Third, there is his tendency to throw the dice . His gambling is more than a hobby it is an addiction. Would you give a gambling addict your credit card? Then why would anyone ponder giving him the keys to the White House? I don’t mean the money, Cindy makes enough money that cash is not a concern for him, I’m talking about the thrill of the big chase. He’s been willing to gamble with the election, throwing the dice with Palin and again with the rush back to Washington. Right now the dice are in the air again—or should I say the Ayers? He seeks the thrill of the win, not the proceeds of it. He craves the adrenaline rush. What gamble would he take if we made him the most powerful man in the free world? We have to consider what is at stake to lose, and how willing he would be to risk it, before we put him in the position to take the risk.

Fourth we should consider what kind of integrity he has shown. No campaign, not even the Bush campaign has been this filled with lies, or sank to the depths of the McCain campaign. He has been exposed again and again in many of these lies, such as his constant lying mantra about Obama’s tax plan. Yet those kinds of lies we come to expect in campaigns. He has taken outrageous lies to a whole new level, even suggesting that Obama wants to teach children how to have sex as one of his top priorities. What makes this especially inexcusable is that the legislation he was referring to was to protect children from pedophiles! He has accused of Obama of throwing a war to win an election, a treasonous act. Yet even these pale in comparison to the most recent, his accusations that Obama is somehow complicit in terrorism because of the actions of a man whom he would meet 30 years after those acts were committed are beyond low. They are accusations that were they made in any other field than the political spectrum would be found libelous. Such realities about the character of McCain cannot be ignored. Is it really wise to give so much power to a man with so much malice?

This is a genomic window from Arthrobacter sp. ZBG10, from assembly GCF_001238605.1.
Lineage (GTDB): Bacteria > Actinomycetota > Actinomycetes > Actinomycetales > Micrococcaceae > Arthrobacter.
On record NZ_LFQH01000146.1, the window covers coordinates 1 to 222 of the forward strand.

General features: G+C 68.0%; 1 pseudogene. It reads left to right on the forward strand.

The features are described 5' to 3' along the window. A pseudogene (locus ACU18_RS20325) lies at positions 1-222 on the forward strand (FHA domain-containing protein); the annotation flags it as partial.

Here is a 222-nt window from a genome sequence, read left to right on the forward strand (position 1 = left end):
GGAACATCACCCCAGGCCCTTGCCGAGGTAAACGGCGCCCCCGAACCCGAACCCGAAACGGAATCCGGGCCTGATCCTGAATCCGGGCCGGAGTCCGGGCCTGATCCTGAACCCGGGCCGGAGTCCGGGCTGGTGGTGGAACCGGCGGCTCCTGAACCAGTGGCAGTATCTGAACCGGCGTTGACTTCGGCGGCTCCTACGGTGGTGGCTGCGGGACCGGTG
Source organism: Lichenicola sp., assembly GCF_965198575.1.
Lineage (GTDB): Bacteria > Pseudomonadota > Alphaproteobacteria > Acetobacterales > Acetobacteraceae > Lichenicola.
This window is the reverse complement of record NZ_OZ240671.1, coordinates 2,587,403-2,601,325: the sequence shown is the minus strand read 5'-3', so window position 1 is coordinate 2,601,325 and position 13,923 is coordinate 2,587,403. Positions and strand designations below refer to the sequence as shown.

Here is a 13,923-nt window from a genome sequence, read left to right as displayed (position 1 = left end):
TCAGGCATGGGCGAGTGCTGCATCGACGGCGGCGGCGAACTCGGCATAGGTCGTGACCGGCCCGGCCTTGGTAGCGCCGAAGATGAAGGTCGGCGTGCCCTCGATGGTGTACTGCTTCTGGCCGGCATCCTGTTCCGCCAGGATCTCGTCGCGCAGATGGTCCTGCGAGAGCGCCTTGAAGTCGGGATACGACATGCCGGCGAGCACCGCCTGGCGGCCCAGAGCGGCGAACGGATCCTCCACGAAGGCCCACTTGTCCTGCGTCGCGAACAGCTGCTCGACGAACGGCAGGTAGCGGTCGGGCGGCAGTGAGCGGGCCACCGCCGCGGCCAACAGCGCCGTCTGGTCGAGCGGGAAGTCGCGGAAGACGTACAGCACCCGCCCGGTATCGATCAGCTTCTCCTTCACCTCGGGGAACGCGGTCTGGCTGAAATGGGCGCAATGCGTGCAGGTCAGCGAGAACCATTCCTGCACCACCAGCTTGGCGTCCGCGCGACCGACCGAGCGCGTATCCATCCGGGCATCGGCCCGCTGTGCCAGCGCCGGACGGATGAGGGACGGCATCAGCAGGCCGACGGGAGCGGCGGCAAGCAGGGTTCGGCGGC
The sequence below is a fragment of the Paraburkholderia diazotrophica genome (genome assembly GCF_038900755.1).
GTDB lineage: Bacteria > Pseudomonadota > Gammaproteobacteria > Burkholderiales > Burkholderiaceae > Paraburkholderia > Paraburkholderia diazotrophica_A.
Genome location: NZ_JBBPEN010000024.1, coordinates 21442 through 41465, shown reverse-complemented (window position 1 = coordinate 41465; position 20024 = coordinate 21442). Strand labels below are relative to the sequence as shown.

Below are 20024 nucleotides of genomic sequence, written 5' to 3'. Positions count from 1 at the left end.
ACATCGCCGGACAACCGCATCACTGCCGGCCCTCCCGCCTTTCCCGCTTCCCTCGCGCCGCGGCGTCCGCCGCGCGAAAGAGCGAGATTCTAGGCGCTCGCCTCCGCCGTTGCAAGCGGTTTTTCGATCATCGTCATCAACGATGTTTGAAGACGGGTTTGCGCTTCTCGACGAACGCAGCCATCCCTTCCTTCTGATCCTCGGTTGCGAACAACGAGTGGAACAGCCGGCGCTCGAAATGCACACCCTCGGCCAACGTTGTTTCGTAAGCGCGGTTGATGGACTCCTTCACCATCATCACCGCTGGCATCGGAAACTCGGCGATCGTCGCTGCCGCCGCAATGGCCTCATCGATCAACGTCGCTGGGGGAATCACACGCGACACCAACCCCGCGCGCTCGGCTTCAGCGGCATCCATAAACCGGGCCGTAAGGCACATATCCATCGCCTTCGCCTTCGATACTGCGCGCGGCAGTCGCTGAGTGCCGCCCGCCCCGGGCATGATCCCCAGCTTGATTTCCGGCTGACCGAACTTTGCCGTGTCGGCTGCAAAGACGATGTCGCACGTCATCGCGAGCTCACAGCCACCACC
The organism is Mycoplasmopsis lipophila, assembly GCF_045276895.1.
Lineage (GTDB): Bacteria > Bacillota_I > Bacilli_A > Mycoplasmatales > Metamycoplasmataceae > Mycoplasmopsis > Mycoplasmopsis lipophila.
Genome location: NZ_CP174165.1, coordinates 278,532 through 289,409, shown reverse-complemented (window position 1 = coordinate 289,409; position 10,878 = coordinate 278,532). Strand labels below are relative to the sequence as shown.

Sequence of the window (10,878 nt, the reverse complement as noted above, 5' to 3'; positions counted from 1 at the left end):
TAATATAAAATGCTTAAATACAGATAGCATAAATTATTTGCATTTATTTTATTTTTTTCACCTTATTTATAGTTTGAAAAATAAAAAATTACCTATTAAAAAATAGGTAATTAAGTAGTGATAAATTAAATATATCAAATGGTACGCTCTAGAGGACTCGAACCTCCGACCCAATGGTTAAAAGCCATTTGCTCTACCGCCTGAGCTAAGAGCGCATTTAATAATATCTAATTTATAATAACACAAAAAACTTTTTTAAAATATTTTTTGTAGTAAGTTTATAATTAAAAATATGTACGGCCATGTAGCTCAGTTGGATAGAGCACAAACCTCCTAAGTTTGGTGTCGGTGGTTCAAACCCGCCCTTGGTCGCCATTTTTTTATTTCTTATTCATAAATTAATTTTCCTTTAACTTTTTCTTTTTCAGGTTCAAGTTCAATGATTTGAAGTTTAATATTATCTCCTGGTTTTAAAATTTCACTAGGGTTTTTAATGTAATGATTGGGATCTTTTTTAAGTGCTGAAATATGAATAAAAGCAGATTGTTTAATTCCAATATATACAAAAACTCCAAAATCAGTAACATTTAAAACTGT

Finally, there is what I can only very loosely call his "sense of humor." I’m not just referring to his reputation and habit for racist jokes . I’m not referring to his rape jokes . Those by themselves are bad enough to seriously question whether that is the quality of person we would like to lead us, but those pale in comparison to the jokes he’s made about killing. First he literally jokes about nuclear strikes on Iran , then he jokes about killing Iranians again by exporting cigarettes to them . All his grandstanding and huffing about Mahmoud Ahmadinejad and his comments about nuking Israel become empty when you consider that he makes the same kinds of comments. Consider that if McCain were President the question that Iran might quite tellingly make is not whether we should sit down with Iran without preconditions, but whether they should sit down with us. McCain has made the same kinds of comment that he condemns! The only difference is that if he were President he would be able to legitimately carry them out. How well do you think this is going to work out in our trying to convince Iran to pursue nuclear weapons?